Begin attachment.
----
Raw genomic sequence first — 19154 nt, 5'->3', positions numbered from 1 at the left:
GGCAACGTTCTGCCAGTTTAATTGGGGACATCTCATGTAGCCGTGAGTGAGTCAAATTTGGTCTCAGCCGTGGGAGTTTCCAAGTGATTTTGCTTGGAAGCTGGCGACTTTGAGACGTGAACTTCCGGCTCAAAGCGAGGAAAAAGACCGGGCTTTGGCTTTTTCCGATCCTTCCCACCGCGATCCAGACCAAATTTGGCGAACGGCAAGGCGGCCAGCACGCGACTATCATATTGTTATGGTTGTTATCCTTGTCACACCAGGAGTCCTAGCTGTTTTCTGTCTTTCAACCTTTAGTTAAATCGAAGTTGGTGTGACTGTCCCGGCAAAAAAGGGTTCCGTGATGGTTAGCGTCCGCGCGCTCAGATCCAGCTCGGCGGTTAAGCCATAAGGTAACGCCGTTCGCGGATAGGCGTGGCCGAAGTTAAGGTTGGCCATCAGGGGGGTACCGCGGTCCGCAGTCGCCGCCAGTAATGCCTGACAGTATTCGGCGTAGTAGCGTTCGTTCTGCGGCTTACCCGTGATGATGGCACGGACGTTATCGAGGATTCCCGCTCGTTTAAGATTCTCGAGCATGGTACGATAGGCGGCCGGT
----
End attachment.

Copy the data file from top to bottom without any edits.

Raw genomic sequence first — 19154 nt, 5'->3', positions numbered from 1 at the left:
GGCAACGTTCTGCCAGTTTAATTGGGGACATCTCATGTAGCCGTGAGTGAGTCAAATTTGGTCTCAGCCGTGGGAGTTTCCAAGTGATTTTGCTTGGAAGCTGGCGACTTTGAGACGTGAACTTCCGGCTCAAAGCGAGGAAAAAGACCGGGCTTTGGCTTTTTCCGATCCTTCCCACCGCGATCCAGACCAAATTTGGCGAACGGCAAGGCGGCCAGCACGCGACTATCATATTGTTATGGTTGTTATCCTTGTCACACCAGGAGTCCTAGCTGTTTTCTGTCTTTCAACCTTTAGTTAAATCGAAGTTGGTGTGACTGTCCCGGCAAAAAAGGGTTCCGTGATGGTTAGCGTCCGCGCGCTCAGATCCAGCTCGGCGGTTAAGCCATAAGGTAACGCCGTTCGCGGATAGGCGTGGCCGAAGTTAAGGTTGGCCATCAGGGGGGTACCGCGGTCCGCAGTCGCCGCCAGTAATGCCTGACAGTATTCGGCGTAGTAGCGTTCGTTCTGCGGCTTACCCGTGATGATGGCACGGACGTTATCGAGGATTCCCGCTCGTTTAAGATTCTCGAGCATGGTACGATAGGCGGCCGGT